Last time we supported the Kurds

In their fight against IS, Iraqi Kurds have received support from US, Iran, and Israel, among others. This is not the first time the Kurds have thrown their lot with these three countries, however.  Forty years ago in 1974 the Kurds, the United States, Iran, and Israel also faced a common enemy. The enemy was the Baathist regime in Iraq.

In 1970 the Baath government in Baghdad aKurdish-inhabited_areas_of_the_Middle_East_and_the_Soviet_Union_in_1986nd Iraq’s Kurdish leader, Mullah Mustafa Barzani had agreed on an autonomy plan for Iraqi Kurdistan. However, Baghdad stalled on implementing the agreement and in 1974 unilaterally decreed a Kurdish autonomous region on its own terms.  When Barzani turned down the plan, the Iraqi military launched an offensive against the Kurds. There were at least four reasons that brought US, Iran, and Israel together to back Kurdish aspirations in Iraq.

First, the United States considered Iraq a client state of the Soviet Union and thus a threat to its interests in the Middle East. Thus, even though Iraq exported oil to the rest of the world and traded heavily with Western Europe, its military and economic ties to the Soviet Union made containing or weakening it a central goal of the American policy. This task was placed in part on the shoulders of Mohammad Reza Shah, the autocratic monarch of Iran.

Second, Mohammad Reza Shah had been challenging Iraq’s sovereignty over Shat Al-Arab waterway. The 1933 treaty had placed the border on Iran’s shoreline.  The Shah wanted Iraq to sign a new treaty that would place the border on the river’s thalweg, thus giving Iran sovereign access to its important Khoramshahr port. Iran under Mohamad Reza Shah was one of the two “pillars” of the UnitShat_edited-1ed States policy in the Persian Gulf (the other pillar being Saudi Arabia). The United States relied on the Shah to police the Persian Gulf and help with containment of Soviet Union and its ally, Iraq.  For these reasons, the Shah was given carte blanche by the Nixon-Kissinger team to buy a large array of sophisticated weapons from the United States. The Shah used its modern military and American support not only to become the policeman of the Gulf but also to put pressure on Iraq. The challenge had the additional effect of refocusing Iraq’s attention away from Israel.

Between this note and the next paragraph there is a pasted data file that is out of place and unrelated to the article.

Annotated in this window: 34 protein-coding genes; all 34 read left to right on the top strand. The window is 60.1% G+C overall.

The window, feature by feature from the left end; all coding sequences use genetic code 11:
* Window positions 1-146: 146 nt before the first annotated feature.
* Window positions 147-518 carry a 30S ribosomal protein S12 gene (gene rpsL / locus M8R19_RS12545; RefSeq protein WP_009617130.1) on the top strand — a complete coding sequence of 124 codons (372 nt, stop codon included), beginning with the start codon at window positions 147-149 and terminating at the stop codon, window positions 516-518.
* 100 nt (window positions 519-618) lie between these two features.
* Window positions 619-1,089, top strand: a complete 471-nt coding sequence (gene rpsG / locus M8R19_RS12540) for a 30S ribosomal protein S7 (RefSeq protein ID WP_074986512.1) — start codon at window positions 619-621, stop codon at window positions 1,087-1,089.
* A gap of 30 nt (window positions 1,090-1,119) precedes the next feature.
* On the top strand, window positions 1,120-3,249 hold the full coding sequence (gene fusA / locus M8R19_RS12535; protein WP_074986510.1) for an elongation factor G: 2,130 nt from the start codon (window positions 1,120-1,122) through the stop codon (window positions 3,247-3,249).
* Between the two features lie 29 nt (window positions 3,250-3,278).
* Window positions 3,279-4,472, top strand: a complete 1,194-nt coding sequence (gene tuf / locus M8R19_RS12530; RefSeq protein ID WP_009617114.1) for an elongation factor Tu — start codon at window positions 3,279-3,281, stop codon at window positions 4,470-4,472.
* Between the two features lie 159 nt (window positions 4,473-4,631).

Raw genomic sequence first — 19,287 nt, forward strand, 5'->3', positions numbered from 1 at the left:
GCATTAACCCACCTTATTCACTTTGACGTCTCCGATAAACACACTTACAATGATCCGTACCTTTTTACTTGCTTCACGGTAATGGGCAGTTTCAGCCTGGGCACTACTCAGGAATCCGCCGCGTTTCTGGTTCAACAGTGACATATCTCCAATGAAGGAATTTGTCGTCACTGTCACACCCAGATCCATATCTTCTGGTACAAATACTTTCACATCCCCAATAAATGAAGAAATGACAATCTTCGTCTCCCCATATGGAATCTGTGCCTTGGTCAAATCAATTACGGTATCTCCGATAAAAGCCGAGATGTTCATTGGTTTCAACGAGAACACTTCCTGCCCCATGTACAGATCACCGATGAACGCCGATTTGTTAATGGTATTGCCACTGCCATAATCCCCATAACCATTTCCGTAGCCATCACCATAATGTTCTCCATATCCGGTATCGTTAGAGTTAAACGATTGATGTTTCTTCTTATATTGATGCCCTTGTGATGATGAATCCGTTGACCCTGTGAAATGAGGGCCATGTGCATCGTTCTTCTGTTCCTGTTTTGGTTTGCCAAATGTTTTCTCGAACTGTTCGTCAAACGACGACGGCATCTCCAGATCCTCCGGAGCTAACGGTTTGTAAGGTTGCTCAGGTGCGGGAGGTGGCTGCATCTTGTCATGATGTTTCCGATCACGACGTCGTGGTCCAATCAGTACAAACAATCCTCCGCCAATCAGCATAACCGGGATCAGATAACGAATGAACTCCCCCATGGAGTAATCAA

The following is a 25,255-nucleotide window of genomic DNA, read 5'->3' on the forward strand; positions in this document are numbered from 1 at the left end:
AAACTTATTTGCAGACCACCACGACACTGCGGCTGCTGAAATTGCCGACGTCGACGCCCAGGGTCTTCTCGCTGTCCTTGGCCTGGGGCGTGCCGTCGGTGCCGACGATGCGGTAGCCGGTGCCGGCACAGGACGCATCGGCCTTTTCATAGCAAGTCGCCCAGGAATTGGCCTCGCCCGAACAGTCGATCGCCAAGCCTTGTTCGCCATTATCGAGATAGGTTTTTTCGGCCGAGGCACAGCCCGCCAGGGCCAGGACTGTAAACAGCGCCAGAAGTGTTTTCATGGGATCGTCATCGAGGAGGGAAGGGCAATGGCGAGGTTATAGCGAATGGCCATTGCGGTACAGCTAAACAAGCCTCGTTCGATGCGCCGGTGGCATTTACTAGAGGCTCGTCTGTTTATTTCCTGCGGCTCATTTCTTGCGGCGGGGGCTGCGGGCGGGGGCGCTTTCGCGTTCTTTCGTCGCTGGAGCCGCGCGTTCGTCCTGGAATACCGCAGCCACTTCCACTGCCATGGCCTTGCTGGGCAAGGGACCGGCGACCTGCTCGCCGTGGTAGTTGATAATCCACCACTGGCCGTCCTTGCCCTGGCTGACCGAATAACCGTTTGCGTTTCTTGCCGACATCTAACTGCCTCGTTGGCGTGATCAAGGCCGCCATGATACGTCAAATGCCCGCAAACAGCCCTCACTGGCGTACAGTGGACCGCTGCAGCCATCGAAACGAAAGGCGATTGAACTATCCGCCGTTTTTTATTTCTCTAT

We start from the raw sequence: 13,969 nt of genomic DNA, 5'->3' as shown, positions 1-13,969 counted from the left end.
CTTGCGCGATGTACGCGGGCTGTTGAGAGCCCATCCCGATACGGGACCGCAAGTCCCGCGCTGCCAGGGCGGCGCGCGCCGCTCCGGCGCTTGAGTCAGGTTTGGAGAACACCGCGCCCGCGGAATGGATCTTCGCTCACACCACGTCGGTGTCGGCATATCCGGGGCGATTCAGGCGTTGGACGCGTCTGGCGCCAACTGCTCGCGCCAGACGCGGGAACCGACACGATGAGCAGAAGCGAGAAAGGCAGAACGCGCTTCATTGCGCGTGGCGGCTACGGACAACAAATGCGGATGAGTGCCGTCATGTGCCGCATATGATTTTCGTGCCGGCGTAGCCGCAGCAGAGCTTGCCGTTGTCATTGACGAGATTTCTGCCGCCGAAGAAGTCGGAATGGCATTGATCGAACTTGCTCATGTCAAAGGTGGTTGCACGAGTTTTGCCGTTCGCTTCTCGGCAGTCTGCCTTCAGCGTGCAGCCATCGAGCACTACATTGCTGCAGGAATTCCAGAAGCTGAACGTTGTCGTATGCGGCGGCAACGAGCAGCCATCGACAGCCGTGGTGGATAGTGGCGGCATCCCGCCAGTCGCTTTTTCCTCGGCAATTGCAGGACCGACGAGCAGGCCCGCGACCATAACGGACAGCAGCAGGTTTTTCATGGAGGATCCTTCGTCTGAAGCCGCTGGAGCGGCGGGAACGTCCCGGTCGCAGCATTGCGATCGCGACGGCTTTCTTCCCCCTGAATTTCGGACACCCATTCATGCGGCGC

Third, in the mid-1970s, Iraq had remained a concern for Israel for several reasons. Iraq was an enthusiastic participant in the 1973 Arab-Israeli war and while Syria and Egypt were indirectly negotiating with Israel under the auspices of the United States, Iraq had remained a defiant foe with a large military. Furthermore, Iraq was the only major Arab country that followed a largely independent foreign policy. Gulf monarchies and Jordan had allied themselves closely with the United States. The oil rich, “socialist”, republican Iraq was therefore could attract the support of

Arab masses still hopeful for independence from superpowers and justice for Palestinians and thus represent a threat to Israel’s expansionist policies as well as the stability of conservative Arab monarchies.

Fourth, any meaningful Kurdish autonomy in Iraq would have emboldened the neighboring Kurdish populations inside Iran and Turkey, encouraging them to launch their own military campaigns and thus weakening United States and Israel’s allies, Iran and Turkey. Thus, any military support for Iraqi Kurds had to enable the Kurds to fight a war of attrition but deny them the ability to defeat the Iraqi military.

The plan, hatched by Henry Kissinger, was for United States, Iran, and Israel to provide weapons, logistical support, intelligence, and military advice to Iraqi Kurds. Some of the weapons may have been supplied by Egypt from its old stockpile of Soviet made arms in order to confuse and throw off the Iraqis regarding the true intentions of the Soviet Union. United States provided money and intelligence in addition to promises to Barazani of continuing American commitment to the Kurdish cause in Iraq.  Shah of Iran provided funding in addition to logistical support, and Israelis provided military advice. The result was that in 1974 the Kurdish forces managed to pin down a sizable Iraqi force. The pressure was sufficient enough to force the Iraqi regime to offer Iran a favorable resolution of their border disputes. The Shah and Saddam Hussein met in Algiers in early 1975.  In return for Iraq’s compromise over Shat Al Arab border, support for the Kurdish forces was withdrawn and soon thereafter, the Iraqi military was able to overwhelm the Kurds. Some of the Kurdish population and their leaders, including Barzani, fled to Iran before the Shah sealed the border. The Kurdish refugees subsisted in half dozen camps near Iran-Iraq border before they were transferred a thousand miles to northeastern Iran. Barazani lived near Iran’s capital, Tehran as the Shah’s “guest” and then traveled to US for cancer treatment where he died in 1979.

Clearly, Kurds were only to be used to achieve the national and regional goals of their benefactors and nothing more.  Indeed, the House Pike Committee investigating US intelligence agencies documented as much, accusing the US of indifference to the faith of the Iraqi Kurds from the start.


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